The house we stayed in was absolutely filthy and beyond description. It was so disgusting that I rarely used the toilet, which luckily wasn’t a problem very often considering we hardly ate while there. Most of my time there was divided between looking after my younger sister and much younger step-brother, and going on the computer to play videogames. I think my stepmother worked at a supermarket and when not at work was with my father in their bedroom, watching TV in the living room, or simply absent, until she and my father had their new children, the half-siblings I don’t know. My father was left alone because he had a temper not to be disturbed. I remember he would sit at a desk in the bedroom, chainsmoking and downloading torrents and making CDs and DVDs, possibly to sell at car boot sales.
These reflections are made extra difficult by my training as a social scientist, as I try to understand that these kinds of situations are often the results of cycles of abuse and poverty. Maybe I’m unaware of abuse these adults suffered in their lives and I somewhat understand the economic strain of feeding so many children without proper employment but I cannot yet forgive the lack of minimum care standards. We were left to our own devices, frequently hungry, and essentially without basic standards of sanitation. It is when reflecting on these times that the thoughts about reconnecting with my father, thoughts which have come about in the past few years, disappear in anger and resentment.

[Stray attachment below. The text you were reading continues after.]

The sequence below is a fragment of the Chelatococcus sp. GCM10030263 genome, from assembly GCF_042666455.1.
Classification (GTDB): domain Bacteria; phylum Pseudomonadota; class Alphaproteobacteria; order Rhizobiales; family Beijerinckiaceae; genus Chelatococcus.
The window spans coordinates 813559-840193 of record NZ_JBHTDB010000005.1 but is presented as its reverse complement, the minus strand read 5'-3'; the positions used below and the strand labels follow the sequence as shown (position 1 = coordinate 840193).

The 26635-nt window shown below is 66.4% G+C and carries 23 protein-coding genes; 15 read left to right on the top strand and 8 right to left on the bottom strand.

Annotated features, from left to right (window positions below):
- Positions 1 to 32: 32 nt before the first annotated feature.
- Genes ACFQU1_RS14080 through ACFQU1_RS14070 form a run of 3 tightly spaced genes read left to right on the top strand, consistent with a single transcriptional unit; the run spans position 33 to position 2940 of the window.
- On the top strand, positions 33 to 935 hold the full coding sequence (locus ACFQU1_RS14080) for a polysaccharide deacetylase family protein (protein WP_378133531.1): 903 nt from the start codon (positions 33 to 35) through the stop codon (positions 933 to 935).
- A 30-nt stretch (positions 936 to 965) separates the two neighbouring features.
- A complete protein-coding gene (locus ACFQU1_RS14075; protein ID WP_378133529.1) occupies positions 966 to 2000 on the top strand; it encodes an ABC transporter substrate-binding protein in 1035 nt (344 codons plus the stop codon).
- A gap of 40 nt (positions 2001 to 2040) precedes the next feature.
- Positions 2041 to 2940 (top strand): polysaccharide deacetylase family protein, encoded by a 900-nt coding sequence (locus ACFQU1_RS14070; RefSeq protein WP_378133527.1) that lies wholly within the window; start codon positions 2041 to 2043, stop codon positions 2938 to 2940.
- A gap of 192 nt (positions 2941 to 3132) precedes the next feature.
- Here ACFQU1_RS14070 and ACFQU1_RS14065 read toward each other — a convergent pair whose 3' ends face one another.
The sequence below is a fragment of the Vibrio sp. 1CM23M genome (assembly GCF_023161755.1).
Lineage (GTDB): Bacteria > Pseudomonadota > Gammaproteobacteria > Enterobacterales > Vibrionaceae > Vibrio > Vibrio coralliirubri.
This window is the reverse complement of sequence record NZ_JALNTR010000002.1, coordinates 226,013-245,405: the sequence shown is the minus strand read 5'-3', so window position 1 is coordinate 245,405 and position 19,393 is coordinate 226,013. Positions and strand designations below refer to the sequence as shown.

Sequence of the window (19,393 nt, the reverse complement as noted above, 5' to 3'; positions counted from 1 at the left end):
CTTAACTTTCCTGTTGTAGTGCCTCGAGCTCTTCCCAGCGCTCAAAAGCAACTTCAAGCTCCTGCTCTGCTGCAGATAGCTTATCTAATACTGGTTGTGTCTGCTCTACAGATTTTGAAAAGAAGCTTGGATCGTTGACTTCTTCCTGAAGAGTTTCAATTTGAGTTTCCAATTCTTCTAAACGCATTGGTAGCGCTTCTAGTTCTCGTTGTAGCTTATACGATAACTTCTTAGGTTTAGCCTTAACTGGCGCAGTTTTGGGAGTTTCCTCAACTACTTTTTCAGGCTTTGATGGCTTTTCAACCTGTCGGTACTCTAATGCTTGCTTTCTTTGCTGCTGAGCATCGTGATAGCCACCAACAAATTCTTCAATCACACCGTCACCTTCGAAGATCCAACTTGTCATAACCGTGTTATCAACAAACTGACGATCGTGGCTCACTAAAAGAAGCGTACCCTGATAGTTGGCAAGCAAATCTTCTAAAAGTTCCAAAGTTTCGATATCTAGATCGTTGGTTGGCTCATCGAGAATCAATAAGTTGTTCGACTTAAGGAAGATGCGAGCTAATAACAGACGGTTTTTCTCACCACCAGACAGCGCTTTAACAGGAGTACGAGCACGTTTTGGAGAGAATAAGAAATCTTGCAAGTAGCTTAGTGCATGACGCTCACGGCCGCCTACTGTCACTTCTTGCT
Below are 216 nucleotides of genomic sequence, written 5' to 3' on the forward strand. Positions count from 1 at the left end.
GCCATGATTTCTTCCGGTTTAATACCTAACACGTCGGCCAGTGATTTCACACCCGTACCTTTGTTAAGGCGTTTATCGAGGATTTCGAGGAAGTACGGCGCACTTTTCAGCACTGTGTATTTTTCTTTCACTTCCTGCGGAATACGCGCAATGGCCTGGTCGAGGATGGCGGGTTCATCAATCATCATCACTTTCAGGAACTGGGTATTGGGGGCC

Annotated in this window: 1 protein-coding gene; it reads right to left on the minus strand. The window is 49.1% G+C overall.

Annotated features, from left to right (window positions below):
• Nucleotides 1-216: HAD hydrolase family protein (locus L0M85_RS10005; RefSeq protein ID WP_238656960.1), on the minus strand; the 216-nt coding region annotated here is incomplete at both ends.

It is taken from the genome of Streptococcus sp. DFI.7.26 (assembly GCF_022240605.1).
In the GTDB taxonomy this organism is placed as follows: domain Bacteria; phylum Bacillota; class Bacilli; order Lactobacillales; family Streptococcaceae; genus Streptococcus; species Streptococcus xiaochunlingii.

On the other side of things with my mother, I didn’t see her much. Partly because she worked but otherwise we were just dismissed. The relationship with my mother is harder to explain and for the most part, I manage to understand it simply by rationalising her behaviours as indicative of some sort of mental illness. Some episodes stick out more than others, like when a school peer I used to fight with at school came to my house with his brother, cousins, a family dog, and some friends, to confront me. I was indoors and the boy was greeted by my mother. This story sounds bizarre and perhaps it’s some sort of defense mechanism, but it’s almost funny to me, but this really happened: he told my mother he was there to fight me! My mother told him to wait and then threw me out the front door to fend for myself. The scuffle a few minutes later was probably pathetic and perhaps my rival felt sorry for me after seeing me kicked out to fight by my own mother, but the incident has always stuck with me.
Writing this has been emotionally tiring so I’m going to end it here but first reconnect this to the sociological perspective I am trying to look at myself with. This lack of consistency and abuse has led to maladaptive behaviours symptomatic of my mental health diagnosis, and in Bourdieusian terms, negative cultural capitals- especially in the way I failed to develop my independence or learned “learned helplessness”. The time spent basically wasted travelling to the new partners of my father meant I was unable to invest in cultural or social capital. Also, moving schools meant I was never able to invest in the social capital of more consistent friendships. Ironically, I was fortunate to learn the embodied social capital of being able to make new friendships quickly, but we should keep in mind that social capital is not really capital if it cannot be exchanged or converted to other forms successfully, as I have not. In the next article, I shall return to the concept of cleft habitus, connecting it to BPD and my experiences.